Now we’ve laid the groundwork for what to consider when understanding and evaluating deceptive technologies let’s dig under the hood a little and see what and what makes them tick:
What services are being emulated?
Decoys should speak basic protocols like HTTP, SSH, and FTP that are heavily attacked. If your deception solution doesn’t do this, look elsewhere. Also if your deception can’t speak custom protocols you need to seriously consider HOW effective it will be across your enterprise…
Does it come with an alerting system OR feed into one?
Deception systems should be able to alert the security team in near real-time when something is tripped or alerted. If the implementation cannot give you these types of alerts, you won’t catch attackers when it matters. Does the system integrate with any of the other alerting tools; log aggregators or other SIEM tools out there?
How often is it updated?
Attackers are not static. A well-designed deception solution should learn its environment, modulate as necessary AND receive updates from the vendor. Check out what their development roadmap looks like.
Dealing with false positives:
If the solution generates more alerts than you can monitor, then it’s going to fail, you will never rely on it and you’ll have wasted your time and money. Make sure the solutions you are evaluating have a well-architected tunable alerting solution (that also feeds into a 3rd party collaborative alerting platform.)
Active directory and your domains:
How well does the solution integrate with an active directory environment, how many of the solutions will use the inherently valuable intelligence that is inside the active directory as a way to lure attackers to their doom through the well-deployed use of deceptive technology (while taking a leaf from the Sirens in Greek mythology…) How well does the deceptive technology actively encourage movement from the initial point of compromise into the dangerous waters that you now have thanks to a well build deceptive solution?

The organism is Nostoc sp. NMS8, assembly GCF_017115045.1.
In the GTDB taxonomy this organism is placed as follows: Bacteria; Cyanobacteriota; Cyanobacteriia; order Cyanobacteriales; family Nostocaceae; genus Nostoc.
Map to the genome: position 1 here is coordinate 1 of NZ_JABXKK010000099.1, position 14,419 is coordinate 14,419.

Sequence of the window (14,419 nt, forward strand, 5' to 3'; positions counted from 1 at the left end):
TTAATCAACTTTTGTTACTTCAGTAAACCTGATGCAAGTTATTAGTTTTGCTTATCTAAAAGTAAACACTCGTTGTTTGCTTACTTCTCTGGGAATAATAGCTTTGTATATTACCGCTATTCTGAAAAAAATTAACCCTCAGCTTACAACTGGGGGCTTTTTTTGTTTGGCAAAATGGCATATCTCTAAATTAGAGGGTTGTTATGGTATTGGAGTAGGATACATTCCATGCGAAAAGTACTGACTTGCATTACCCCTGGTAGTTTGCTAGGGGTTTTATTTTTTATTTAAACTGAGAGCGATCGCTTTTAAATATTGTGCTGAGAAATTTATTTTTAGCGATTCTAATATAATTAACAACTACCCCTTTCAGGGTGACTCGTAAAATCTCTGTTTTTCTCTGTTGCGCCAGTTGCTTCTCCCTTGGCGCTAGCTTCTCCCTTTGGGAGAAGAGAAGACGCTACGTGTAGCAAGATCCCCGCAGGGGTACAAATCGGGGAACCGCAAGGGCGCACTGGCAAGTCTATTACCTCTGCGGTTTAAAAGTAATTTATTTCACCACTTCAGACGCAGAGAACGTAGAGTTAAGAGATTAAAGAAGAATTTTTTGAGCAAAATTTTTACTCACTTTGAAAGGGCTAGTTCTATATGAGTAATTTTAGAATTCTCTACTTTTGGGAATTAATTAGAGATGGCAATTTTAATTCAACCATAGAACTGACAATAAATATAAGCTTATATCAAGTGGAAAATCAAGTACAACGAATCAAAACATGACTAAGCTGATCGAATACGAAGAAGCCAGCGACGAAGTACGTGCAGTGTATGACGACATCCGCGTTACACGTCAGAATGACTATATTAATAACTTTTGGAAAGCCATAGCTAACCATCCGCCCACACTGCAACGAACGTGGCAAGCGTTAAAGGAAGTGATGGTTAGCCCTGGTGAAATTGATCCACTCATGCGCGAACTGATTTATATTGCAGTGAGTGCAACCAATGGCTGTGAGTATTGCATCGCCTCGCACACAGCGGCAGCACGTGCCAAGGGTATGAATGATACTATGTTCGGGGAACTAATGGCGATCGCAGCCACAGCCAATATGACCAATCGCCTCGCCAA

As you evaluate the solutions you have to consider the decoy uniqueness factors. Some of the solutions on the market run simple scenarios with a handful of options and deploy en-mass simple, easy to detect facsimile copies of themselves…that fools nobody. We all know that an enterprise is complex and the machines are typically unique (despite how much we want uniformity.) The attackers know this and they won’t be fooled. How well does the solution you are evaluating deal with this?
More than just a one trick pony:
The simple fact of the matter is a decoy is only as good as what’s around it…if the decoy is sitting there camouflaged correctly it still has to have someone trip over it. The challenge is how do you get someone TO do that? The solutions you are evaluating should be able to deploy other signposts, breadcrumbs, messages, static and active tracking solutions, data on the wire, data in the registry and all the other places that the attacker is going to be looking for intelligence. That way you are certain to drive traffic to your minefield.